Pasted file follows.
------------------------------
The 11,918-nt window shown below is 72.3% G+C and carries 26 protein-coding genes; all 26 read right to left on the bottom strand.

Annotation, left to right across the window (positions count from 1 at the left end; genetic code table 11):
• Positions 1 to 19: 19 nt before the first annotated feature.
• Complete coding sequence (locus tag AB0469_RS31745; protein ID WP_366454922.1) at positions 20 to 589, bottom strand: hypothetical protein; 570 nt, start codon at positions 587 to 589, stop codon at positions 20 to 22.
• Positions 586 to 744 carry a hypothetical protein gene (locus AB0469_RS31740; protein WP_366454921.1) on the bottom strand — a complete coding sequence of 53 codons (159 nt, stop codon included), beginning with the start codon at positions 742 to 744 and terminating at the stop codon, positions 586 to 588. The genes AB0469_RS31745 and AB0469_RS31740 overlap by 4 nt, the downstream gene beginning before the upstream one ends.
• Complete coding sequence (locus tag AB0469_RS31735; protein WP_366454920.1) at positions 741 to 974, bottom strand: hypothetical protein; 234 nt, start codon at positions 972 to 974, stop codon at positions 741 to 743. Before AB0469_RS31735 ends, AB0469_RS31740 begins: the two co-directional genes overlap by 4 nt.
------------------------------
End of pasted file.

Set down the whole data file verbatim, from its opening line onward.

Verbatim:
The 11,918-nt window shown below is 72.3% G+C and carries 26 protein-coding genes; all 26 read right to left on the bottom strand.

Annotation, left to right across the window (positions count from 1 at the left end; genetic code table 11):
• Positions 1 to 19: 19 nt before the first annotated feature.
• Complete coding sequence (locus tag AB0469_RS31745; protein ID WP_366454922.1) at positions 20 to 589, bottom strand: hypothetical protein; 570 nt, start codon at positions 587 to 589, stop codon at positions 20 to 22.
• Positions 586 to 744 carry a hypothetical protein gene (locus AB0469_RS31740; protein WP_366454921.1) on the bottom strand — a complete coding sequence of 53 codons (159 nt, stop codon included), beginning with the start codon at positions 742 to 744 and terminating at the stop codon, positions 586 to 588. The genes AB0469_RS31745 and AB0469_RS31740 overlap by 4 nt, the downstream gene beginning before the upstream one ends.
• Complete coding sequence (locus tag AB0469_RS31735; protein WP_366454920.1) at positions 741 to 974, bottom strand: hypothetical protein; 234 nt, start codon at positions 972 to 974, stop codon at positions 741 to 743. Before AB0469_RS31735 ends, AB0469_RS31740 begins: the two co-directional genes overlap by 4 nt.